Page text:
"We believe it will transform the way we fight wars in the future."
~David Lanman, UAV technology planning, Air Force Research Laboratory,
on Boeing's new X-45a. May 23rd, 2002.
The latest batch of drones slipped by overhead at around three in the morning, we were told. Hunting in packs, the pilotless craft, each with a 34 foot wingspan, tail-less, and capable of delivering a variable payload of guided and unguided weapons, were based on the flying wing design, first operated by the Luftwaffe over a hundred years ago, and "perfected" by the turn of the century.
Supposedly, they were on their way to forward targets and air-attack suppression installations. Radar, SAM sites. Troops, if anyone had bothered to deploy them yet. We had not seen any.
A rumor had circulated around the base that the drones were a myth. Flying silently at high altitude before returning to secret hangars for rearmament and the downloading of reconnaissance information, no one ever saw one until it had been shot down or crashed. The staff sergeant suggested such units were specifically programmed as cannon-fodder for the enemy, or even self-destructed by our own forces over enemy territory.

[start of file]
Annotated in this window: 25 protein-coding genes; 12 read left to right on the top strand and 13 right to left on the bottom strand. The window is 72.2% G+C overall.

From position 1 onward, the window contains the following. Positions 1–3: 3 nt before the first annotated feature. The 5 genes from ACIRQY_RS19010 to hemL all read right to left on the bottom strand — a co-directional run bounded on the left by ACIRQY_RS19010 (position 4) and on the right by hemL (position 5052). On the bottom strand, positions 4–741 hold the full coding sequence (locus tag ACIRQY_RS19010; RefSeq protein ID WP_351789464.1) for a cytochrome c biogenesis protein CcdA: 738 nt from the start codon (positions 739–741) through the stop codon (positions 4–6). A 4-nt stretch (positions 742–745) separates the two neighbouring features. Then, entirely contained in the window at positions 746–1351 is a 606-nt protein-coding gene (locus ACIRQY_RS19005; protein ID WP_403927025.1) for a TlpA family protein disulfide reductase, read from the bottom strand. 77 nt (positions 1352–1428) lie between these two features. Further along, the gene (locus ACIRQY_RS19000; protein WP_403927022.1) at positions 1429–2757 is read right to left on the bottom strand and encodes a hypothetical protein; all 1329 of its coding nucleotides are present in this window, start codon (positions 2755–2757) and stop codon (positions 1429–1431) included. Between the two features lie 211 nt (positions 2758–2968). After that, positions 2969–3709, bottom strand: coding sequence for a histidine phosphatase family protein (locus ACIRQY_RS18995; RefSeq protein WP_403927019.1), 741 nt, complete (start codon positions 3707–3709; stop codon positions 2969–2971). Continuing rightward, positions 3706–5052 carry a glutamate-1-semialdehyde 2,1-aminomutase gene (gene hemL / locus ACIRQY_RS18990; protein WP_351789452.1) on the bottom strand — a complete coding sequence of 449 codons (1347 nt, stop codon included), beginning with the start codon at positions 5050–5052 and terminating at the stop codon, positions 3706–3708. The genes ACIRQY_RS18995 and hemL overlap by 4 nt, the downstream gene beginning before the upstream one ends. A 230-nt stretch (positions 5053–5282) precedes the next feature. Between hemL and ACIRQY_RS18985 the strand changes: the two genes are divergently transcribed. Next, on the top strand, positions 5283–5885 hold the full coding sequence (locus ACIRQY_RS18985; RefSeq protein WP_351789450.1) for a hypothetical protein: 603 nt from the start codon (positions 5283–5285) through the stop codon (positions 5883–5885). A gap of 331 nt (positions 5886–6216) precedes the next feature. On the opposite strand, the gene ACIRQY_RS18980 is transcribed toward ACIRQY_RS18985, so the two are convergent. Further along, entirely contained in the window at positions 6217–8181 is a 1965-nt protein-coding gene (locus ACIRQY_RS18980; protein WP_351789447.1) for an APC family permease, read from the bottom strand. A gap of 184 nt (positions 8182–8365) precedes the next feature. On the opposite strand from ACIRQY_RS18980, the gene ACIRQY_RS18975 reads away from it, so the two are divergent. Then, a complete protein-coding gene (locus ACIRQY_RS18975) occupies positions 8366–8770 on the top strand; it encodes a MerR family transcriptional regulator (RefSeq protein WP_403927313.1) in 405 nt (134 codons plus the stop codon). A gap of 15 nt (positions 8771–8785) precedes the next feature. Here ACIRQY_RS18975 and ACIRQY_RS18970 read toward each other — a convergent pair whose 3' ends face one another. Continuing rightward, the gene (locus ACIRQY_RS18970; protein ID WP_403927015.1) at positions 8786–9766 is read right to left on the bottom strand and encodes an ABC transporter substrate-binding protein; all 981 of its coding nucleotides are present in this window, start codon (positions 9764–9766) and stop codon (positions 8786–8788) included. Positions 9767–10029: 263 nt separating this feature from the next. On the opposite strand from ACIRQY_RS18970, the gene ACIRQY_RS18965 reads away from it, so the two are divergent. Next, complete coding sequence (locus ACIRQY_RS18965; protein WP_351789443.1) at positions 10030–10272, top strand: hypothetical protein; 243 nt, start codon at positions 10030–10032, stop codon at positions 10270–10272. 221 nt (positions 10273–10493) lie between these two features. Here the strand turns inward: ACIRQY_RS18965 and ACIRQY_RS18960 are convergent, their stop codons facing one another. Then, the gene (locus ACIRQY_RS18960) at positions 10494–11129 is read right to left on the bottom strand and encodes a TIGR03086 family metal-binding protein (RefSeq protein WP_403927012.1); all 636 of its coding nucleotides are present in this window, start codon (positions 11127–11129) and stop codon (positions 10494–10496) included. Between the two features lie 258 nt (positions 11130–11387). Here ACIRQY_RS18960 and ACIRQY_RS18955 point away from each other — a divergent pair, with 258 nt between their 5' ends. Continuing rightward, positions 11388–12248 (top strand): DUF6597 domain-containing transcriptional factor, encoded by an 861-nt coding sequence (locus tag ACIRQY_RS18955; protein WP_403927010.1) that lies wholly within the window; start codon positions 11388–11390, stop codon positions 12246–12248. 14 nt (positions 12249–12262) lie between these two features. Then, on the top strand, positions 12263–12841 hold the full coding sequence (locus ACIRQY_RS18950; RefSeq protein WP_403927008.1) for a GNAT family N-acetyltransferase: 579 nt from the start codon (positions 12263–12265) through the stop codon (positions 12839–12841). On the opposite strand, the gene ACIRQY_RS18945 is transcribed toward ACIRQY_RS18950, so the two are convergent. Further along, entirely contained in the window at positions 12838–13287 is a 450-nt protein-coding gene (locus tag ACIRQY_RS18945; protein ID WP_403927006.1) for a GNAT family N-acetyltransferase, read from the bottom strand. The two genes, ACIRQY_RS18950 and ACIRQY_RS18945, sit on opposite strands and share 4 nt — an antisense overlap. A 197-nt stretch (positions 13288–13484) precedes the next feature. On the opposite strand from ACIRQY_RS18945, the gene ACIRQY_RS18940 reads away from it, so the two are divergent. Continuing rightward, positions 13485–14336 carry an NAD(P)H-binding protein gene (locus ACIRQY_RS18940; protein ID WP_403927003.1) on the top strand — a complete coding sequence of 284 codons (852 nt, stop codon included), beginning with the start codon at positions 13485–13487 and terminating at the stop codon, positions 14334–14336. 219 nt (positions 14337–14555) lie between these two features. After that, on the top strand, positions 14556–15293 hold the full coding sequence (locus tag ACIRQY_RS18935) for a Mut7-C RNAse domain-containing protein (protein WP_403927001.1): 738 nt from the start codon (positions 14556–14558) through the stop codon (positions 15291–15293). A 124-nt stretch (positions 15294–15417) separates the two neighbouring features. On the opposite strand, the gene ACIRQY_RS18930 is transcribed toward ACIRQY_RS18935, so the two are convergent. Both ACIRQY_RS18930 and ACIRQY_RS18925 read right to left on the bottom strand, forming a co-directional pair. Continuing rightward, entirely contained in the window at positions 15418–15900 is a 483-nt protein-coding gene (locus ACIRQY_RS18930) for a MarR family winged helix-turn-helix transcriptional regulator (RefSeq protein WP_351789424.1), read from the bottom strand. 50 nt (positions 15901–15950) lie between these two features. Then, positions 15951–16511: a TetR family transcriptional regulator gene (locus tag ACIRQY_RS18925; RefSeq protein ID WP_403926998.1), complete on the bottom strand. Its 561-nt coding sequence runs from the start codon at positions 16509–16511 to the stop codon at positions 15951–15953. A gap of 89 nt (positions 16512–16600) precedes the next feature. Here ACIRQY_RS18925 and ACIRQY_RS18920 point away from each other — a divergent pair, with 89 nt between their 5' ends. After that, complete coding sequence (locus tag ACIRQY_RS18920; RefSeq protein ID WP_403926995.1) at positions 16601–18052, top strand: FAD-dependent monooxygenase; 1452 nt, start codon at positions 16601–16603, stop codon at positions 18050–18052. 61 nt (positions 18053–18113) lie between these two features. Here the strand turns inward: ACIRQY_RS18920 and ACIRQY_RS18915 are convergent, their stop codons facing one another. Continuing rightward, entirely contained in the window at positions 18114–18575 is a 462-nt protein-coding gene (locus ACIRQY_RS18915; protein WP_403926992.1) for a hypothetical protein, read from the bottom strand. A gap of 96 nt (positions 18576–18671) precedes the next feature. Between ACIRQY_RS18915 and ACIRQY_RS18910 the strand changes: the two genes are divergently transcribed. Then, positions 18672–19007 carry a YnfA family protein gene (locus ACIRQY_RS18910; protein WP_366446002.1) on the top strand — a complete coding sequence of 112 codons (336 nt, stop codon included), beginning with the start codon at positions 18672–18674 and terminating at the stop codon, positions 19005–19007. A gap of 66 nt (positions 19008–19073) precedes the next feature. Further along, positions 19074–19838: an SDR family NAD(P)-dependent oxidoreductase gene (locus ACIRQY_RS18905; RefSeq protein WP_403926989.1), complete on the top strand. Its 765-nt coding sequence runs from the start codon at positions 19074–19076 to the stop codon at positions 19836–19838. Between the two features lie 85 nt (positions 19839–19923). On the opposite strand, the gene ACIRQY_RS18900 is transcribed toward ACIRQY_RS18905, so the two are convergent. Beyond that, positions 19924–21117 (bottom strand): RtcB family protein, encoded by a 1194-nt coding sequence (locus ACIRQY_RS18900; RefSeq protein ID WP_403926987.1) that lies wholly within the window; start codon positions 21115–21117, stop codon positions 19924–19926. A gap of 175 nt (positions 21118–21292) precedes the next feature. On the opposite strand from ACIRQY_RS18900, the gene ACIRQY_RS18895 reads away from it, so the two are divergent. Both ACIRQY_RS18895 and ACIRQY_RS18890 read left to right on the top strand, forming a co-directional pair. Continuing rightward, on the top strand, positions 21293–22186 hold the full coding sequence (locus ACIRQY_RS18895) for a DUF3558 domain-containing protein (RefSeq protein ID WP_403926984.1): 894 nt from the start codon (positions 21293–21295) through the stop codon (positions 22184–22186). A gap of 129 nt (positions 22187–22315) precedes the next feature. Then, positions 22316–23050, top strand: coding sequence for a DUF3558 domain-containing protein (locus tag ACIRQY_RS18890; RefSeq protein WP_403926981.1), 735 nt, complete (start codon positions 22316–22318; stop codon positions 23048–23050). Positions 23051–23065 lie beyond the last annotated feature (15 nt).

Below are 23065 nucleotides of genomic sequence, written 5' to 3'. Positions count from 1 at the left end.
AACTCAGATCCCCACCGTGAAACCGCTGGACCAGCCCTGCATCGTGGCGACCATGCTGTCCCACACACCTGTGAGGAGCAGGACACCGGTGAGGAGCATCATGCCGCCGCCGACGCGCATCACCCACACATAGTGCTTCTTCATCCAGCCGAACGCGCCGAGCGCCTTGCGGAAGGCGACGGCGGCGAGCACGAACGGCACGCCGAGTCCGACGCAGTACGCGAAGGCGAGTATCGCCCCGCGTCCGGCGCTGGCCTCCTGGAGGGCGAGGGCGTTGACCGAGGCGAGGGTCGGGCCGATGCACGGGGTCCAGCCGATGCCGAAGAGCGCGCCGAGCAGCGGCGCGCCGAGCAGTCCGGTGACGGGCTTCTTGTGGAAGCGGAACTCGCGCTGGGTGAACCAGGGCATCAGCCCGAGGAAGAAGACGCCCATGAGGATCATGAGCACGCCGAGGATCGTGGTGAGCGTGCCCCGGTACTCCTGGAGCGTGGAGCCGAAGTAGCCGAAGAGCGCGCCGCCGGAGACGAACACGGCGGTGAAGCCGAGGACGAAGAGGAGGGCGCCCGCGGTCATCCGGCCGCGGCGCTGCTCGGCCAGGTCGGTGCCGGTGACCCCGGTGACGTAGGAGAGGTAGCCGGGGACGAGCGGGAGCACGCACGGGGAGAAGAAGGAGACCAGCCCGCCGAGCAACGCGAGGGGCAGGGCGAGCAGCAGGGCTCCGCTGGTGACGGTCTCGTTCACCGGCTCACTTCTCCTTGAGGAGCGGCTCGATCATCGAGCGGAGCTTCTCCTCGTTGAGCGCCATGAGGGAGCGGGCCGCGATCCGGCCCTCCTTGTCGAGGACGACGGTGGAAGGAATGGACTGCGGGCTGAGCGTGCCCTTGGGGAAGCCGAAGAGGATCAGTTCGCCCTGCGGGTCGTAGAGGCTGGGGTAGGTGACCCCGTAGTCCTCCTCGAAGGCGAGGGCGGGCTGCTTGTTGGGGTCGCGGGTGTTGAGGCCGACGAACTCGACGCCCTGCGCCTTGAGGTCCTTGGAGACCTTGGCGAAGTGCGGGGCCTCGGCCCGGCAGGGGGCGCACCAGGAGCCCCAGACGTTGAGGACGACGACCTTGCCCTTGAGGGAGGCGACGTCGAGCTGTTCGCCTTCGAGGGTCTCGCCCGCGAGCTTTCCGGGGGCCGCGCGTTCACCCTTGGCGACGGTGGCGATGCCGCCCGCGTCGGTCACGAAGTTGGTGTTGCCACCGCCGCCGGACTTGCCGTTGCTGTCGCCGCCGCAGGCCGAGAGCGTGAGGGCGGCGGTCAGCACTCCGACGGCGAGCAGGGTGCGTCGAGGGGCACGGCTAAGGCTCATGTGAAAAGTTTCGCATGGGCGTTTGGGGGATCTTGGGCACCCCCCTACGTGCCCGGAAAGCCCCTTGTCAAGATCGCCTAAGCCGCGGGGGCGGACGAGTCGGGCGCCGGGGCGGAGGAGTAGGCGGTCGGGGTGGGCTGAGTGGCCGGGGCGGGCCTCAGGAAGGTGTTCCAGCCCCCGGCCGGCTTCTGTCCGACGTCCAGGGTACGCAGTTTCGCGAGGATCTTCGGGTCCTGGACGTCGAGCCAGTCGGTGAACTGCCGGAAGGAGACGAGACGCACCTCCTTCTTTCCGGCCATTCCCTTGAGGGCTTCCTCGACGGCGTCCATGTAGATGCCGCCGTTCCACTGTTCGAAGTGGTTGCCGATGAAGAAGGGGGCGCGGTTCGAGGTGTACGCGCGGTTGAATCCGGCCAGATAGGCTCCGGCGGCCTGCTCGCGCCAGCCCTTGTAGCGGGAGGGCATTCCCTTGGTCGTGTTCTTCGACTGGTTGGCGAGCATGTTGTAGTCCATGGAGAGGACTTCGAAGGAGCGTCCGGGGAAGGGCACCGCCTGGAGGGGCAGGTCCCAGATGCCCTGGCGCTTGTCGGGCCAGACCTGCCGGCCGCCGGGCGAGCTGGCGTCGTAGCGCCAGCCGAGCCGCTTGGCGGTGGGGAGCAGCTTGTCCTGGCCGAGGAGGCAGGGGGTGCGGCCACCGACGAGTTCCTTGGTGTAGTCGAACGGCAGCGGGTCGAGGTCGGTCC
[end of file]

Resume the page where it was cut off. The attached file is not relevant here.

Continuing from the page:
"To make us think we've got air support out there."
He meant, to make us think the work would already be mostly done. The truth was, it might have been. Countless bunkers, depots, and machineries might already be reduced to rubble just over the horizon. They were all positioned miles away anyway; all we had in way of evidence of combatitive action were satellite images and those allegedely (ha ha) taken by the drones. The geography did not have to match any preconceived notions; no humans had been out there to verify what we were told the ground units saw. If reports came through of a refinery's having been successfully bombed from five miles up, five hundred miles away, we believed it. Why not?